The second red flag was the people present at the networking part of the events. I got to meet a few categories of people: (1) entrepreneurs who didn’t have time for small events and had enough clarity over their business journey that they didn’t really care about these small events, (2) freelancers who were not ethical at all and ended up ghosting me after we drafted a few things that we could do together, and (3) people with 9-to-5 jobs who wanted to switch to freelancing.

Looking back at the whole situation, I knew what I was looking for but I didn’t have any type of boundaries around it. I was tolerating too many things that had nothing to do with what I was looking for and, because of this, I eventually attended to many events.

But lesson learned. Next time I’ll be stricter when I decide to repeat the same experience a second time.

Be aware of hidden agendas

4. Be aware of hidden agendas

In the spring of 2022, I decided to get certified as an executive coach and I started my training journey with an international company.

One of the reasons I wanted to get certified as an executive coach was because I wanted to start working with big organizations and they need you to have the certification.

And since I didn’t really know how to approach the big organizations, I was looking for a company that I could join after becoming certified. I found it through a recommendation, or at least I thought I did.

After making the payment (over 5000 euros) and before getting the certification, the company that trained me started to tell me, slowly but steadily, that they were not really sure if we could continue after the training was done. Eventually, we didn’t.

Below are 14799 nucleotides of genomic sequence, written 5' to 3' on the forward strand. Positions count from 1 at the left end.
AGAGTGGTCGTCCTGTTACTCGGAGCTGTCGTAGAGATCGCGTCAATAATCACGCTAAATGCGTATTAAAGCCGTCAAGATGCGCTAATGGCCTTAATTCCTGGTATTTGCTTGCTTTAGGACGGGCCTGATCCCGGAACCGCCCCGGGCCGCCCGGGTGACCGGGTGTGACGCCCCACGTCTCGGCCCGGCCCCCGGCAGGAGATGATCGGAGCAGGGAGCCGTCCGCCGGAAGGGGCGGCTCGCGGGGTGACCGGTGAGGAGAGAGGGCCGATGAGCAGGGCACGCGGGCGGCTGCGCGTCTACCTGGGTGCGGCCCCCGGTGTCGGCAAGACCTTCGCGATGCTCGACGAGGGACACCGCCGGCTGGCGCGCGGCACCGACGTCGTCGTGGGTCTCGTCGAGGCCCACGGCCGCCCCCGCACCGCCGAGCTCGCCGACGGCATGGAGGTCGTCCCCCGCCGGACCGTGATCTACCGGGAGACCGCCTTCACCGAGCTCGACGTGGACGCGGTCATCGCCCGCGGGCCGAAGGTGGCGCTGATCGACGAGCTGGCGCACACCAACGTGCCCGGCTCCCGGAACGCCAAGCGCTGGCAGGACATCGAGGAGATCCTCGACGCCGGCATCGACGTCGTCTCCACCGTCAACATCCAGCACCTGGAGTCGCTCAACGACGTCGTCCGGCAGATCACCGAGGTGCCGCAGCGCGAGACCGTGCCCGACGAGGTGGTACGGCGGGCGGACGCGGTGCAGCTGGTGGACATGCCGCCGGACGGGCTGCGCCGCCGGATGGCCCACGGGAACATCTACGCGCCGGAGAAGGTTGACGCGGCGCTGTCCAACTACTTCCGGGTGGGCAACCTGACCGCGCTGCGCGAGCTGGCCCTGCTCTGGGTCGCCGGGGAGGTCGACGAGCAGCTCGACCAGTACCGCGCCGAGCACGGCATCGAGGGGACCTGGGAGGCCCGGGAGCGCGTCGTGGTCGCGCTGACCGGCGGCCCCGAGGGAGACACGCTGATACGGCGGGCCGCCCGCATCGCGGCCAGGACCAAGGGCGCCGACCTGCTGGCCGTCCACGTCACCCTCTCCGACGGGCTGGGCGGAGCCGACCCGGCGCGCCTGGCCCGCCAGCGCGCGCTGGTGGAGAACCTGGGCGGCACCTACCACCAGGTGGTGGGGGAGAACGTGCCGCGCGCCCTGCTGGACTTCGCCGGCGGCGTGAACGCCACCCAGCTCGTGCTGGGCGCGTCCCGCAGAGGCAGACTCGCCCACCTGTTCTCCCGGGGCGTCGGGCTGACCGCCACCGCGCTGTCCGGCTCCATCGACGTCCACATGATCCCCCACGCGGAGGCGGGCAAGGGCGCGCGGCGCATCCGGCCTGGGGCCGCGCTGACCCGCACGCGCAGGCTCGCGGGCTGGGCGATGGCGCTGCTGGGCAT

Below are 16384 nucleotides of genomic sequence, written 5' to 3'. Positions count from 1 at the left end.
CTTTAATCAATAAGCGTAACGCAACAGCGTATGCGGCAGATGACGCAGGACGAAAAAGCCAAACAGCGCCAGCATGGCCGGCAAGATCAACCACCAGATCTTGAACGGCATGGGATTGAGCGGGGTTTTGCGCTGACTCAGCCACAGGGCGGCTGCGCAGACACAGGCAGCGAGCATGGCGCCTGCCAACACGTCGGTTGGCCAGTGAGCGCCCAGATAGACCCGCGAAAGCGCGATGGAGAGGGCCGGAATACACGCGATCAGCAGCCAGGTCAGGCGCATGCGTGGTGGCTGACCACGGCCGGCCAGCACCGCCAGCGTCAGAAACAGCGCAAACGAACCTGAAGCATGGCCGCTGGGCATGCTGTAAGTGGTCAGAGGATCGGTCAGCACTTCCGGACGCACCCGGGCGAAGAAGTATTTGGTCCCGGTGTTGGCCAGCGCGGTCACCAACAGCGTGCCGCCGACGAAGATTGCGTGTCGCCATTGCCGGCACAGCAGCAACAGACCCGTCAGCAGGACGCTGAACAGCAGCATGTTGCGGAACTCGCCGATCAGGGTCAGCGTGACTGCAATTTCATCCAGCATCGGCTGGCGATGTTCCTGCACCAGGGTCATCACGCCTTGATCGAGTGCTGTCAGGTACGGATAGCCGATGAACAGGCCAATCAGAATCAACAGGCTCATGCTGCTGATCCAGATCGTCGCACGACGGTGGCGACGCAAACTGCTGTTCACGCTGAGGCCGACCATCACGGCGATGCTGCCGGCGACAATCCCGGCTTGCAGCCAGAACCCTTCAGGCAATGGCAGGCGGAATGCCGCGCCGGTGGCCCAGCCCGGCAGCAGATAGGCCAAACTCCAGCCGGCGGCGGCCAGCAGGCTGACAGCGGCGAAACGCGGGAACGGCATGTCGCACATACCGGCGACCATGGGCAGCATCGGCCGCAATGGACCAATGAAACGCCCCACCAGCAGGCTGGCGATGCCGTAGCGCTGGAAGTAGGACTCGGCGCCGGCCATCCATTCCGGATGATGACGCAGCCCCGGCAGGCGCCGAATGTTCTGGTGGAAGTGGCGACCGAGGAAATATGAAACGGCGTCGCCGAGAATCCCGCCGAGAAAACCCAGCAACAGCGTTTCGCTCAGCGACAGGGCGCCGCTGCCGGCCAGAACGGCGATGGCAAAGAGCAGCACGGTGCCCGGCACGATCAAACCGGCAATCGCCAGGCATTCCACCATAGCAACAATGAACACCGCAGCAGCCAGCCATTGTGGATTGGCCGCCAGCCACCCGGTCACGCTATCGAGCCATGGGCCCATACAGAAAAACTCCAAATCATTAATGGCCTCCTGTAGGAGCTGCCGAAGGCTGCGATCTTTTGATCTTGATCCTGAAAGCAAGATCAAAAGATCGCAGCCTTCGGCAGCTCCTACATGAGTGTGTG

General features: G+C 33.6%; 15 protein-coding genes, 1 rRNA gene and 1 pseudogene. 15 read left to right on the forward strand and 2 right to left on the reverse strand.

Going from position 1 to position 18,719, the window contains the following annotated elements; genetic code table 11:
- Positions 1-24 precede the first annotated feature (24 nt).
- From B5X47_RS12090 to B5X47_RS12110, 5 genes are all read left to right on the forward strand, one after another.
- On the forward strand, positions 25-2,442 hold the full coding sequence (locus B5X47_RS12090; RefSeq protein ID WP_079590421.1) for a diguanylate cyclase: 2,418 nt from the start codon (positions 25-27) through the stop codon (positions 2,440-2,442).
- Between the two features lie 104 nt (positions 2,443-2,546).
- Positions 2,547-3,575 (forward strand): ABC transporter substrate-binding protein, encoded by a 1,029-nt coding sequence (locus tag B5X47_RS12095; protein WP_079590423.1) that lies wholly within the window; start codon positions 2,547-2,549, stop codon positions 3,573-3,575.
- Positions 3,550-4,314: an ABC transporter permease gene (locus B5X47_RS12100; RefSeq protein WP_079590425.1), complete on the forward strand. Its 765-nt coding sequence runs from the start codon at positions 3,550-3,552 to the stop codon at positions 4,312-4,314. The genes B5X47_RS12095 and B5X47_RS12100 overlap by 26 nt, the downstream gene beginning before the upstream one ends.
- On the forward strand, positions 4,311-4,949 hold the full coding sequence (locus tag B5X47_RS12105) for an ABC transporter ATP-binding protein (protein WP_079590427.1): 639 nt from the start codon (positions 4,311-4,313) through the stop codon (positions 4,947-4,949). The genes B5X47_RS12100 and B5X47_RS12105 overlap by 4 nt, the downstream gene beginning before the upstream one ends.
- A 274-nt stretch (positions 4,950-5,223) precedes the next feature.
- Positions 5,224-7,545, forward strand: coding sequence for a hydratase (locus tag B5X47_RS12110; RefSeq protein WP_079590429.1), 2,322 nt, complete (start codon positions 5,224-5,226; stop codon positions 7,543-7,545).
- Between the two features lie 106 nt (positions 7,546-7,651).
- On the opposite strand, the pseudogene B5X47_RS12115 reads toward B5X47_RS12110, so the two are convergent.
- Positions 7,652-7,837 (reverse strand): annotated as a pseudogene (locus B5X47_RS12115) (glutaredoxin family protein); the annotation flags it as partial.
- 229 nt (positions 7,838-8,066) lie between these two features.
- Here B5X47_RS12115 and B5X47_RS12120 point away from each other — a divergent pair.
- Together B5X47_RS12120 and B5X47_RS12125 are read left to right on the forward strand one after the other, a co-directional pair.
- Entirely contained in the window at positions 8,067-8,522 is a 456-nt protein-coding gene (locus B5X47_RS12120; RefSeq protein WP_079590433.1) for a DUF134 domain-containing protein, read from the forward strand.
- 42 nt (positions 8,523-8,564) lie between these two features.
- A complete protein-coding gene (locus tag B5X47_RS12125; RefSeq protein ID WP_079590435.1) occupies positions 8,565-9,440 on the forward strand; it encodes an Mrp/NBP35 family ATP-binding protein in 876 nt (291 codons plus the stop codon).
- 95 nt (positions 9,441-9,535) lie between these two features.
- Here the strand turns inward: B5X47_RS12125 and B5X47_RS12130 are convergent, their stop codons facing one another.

Well, what the fuck?

They used my need to make a sale and nothing more. That was their hidden agenda.

The same thing happened with the second story I told you, but that time I didn’t really need any training and knew how to identify the hidden agendas.

But lesson learned: always pay attention to what people really want to get from your involvement and the hidden layers of their messages. In today’s world, almost everyone has hidden agendas and I’m doing my best to (1) stay away from them and (2) not become one of them.

To give you a parallel, whenever I meet people, I’m trying to be as honest as possible with my intentions. When I meet a woman I like, I tell her that I’m interested in her and I would like to know her better.

Having hidden agendas is a waste of time that requires lots of games and I simply don’t have the energy to engage with this bullshit. For me, it’s as simple as that.

Leave if you’re not wanted

5. Leave if you’re not wanted

When I moved to the city that I’m currently living in, one of the first things that I did was to enroll in salsa dancing classes.